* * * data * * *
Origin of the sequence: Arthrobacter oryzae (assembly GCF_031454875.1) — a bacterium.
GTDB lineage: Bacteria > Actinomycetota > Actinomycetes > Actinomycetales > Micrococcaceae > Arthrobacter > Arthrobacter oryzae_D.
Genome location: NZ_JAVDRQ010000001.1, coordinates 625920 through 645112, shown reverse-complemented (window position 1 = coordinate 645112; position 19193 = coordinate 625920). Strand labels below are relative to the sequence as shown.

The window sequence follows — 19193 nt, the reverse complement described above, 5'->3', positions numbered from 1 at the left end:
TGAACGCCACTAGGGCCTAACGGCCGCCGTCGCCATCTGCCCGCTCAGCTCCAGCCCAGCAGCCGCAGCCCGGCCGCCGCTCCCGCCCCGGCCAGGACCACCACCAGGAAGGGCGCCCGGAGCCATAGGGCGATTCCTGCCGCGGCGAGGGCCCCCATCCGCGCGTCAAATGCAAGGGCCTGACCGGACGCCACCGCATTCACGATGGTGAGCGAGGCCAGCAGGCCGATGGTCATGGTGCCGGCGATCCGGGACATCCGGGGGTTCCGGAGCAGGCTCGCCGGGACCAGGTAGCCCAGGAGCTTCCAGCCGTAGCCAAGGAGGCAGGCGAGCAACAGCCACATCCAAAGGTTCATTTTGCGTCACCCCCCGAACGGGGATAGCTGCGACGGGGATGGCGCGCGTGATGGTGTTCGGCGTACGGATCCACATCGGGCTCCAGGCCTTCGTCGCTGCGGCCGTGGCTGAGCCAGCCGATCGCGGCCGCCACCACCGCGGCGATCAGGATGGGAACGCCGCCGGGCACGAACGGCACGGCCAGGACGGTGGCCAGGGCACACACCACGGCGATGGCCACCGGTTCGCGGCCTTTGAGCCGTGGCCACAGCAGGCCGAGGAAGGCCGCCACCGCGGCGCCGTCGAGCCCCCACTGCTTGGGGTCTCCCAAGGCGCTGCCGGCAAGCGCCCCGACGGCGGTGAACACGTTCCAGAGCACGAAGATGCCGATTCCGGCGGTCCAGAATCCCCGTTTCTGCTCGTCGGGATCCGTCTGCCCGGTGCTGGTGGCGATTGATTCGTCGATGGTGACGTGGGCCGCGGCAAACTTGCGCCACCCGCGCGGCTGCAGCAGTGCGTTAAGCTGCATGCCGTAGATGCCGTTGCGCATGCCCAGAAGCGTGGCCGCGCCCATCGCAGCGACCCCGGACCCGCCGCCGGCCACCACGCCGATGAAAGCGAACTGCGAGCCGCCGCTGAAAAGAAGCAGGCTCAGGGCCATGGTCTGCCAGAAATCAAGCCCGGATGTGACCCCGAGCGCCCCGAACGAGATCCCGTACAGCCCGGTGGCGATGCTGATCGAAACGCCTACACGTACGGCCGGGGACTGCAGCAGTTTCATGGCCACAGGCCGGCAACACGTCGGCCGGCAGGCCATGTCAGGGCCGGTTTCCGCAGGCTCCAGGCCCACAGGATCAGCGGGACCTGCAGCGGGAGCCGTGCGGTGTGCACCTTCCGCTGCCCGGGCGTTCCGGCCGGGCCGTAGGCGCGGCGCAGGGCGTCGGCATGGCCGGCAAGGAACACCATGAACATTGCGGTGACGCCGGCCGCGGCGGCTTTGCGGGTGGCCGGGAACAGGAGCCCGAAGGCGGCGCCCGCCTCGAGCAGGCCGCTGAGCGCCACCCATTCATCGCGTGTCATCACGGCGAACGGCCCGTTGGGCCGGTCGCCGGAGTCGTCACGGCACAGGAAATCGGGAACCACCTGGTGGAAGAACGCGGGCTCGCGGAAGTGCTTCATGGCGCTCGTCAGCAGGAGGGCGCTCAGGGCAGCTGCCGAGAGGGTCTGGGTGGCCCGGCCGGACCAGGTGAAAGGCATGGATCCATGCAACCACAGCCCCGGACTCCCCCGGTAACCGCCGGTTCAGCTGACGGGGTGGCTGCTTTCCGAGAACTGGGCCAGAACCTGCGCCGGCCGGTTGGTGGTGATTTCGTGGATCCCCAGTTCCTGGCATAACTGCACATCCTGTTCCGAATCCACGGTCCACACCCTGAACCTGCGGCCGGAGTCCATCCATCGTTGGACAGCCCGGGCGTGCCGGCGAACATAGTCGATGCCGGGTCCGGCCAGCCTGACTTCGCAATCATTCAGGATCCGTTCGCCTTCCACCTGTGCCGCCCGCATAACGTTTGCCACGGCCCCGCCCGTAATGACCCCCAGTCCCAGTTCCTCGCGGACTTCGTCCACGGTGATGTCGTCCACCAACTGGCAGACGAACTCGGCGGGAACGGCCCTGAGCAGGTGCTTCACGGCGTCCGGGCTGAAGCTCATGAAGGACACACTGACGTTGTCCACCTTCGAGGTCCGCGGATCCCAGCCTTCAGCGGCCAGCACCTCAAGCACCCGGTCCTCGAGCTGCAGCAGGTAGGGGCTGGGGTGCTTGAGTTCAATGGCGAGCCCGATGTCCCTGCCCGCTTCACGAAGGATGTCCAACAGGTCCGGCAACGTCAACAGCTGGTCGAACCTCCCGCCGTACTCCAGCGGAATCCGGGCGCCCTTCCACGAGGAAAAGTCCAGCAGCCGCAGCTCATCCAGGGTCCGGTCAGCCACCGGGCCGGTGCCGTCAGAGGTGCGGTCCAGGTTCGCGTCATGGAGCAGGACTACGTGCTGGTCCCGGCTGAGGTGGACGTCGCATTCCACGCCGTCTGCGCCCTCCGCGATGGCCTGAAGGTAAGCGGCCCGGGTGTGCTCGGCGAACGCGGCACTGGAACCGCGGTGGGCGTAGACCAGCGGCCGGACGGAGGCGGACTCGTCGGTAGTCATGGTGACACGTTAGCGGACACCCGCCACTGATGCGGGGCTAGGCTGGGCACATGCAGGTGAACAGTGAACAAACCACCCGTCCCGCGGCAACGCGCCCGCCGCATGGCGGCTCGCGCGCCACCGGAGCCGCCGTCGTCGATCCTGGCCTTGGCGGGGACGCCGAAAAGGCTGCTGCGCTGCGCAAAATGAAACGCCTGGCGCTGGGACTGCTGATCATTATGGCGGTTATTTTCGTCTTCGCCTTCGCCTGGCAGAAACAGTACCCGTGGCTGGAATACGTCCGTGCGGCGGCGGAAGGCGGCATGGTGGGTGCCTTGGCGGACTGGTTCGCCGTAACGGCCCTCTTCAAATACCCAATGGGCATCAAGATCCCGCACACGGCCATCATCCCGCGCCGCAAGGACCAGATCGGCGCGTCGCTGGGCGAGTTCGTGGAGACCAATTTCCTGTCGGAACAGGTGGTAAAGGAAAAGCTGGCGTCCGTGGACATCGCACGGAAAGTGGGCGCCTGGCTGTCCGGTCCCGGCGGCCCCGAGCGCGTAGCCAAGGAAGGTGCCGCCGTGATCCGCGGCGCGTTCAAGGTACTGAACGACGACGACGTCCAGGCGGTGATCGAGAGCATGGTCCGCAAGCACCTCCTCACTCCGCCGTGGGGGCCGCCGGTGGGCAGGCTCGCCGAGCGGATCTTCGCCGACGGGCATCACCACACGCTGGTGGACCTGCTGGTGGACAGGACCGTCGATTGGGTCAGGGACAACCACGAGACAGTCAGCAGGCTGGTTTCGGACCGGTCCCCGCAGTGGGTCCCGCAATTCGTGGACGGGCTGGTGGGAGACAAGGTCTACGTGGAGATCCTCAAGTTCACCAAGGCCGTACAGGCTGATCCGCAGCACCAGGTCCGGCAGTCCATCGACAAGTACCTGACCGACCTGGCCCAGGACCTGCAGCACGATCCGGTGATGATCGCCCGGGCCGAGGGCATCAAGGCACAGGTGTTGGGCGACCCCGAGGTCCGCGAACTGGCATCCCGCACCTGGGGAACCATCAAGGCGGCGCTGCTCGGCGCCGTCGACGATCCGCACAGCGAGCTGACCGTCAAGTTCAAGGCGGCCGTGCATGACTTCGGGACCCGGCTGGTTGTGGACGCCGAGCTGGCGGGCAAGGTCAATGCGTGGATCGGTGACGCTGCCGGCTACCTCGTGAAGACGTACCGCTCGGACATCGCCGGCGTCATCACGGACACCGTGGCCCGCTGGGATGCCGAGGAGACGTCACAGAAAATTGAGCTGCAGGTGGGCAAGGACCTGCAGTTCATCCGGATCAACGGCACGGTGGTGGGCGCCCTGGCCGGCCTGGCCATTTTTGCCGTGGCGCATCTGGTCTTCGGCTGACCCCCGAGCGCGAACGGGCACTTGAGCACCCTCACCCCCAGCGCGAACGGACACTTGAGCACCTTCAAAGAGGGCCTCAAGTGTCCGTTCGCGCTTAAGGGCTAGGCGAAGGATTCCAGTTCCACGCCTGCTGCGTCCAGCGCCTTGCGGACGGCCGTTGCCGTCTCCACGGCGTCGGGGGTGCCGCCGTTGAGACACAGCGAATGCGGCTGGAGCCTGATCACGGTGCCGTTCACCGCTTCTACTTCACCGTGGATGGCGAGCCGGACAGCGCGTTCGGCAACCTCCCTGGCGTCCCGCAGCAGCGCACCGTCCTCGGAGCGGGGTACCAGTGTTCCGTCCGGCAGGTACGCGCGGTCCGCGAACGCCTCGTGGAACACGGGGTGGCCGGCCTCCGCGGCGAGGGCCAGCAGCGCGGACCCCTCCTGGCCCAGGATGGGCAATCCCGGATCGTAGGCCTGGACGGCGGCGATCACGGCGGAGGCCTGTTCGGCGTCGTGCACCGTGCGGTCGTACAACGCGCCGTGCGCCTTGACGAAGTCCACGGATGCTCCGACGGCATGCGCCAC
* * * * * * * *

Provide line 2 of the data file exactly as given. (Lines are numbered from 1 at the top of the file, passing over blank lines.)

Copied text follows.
GTDB lineage: Bacteria > Actinomycetota > Actinomycetes > Actinomycetales > Micrococcaceae > Arthrobacter > Arthrobacter oryzae_D.